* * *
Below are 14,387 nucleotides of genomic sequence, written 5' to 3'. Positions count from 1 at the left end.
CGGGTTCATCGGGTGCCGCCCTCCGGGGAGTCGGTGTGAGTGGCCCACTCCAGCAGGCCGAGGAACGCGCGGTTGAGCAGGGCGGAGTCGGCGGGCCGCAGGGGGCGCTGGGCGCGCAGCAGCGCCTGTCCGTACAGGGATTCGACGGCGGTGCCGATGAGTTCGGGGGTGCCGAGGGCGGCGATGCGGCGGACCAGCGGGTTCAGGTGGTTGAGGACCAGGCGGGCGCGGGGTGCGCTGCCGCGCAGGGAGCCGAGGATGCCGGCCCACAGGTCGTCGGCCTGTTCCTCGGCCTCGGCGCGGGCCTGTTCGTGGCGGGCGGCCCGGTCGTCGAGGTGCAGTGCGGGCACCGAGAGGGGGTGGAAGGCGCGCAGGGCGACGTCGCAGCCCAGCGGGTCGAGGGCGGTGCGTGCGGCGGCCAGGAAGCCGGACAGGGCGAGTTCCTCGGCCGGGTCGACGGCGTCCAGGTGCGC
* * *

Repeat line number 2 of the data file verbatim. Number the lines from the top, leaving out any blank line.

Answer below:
CGGGTTCATCGGGTGCCGCCCTCCGGGGAGTCGGTGTGAGTGGCCCACTCCAGCAGGCCGAGGAACGCGCGGTTGAGCAGGGCGGAGTCGGCGGGCCGCAGGGGGCGCTGGGCGCGCAGCAGCGCCTGTCCGTACAGGGATTCGACGGCGGTGCCGATGAGTTCGGGGGTGCCGAGGGCGGCGATGCGGCGGACCAGCGGGTTCAGGTGGTTGAGGACCAGGCGGGCGCGGGGTGCGCTGCCGCGCAGGGAGCCGAGGATGCCGGCCCACAGGTCGTCGGCCTGTTCCTCGGCCTCGGCGCGGGCCTGTTCGTGGCGGGCGGCCCGGTCGTCGAGGTGCAGTGCGGGCACCGAGAGGGGGTGGAAGGCGCGCAGGGCGACGTCGCAGCCCAGCGGGTCGAGGGCGGTGCGTGCGGCGGCCAGGAAGCCGGACAGGGCGAGTTCCTCGGCCGGGTCGACGGCGTCCAGGTGCGC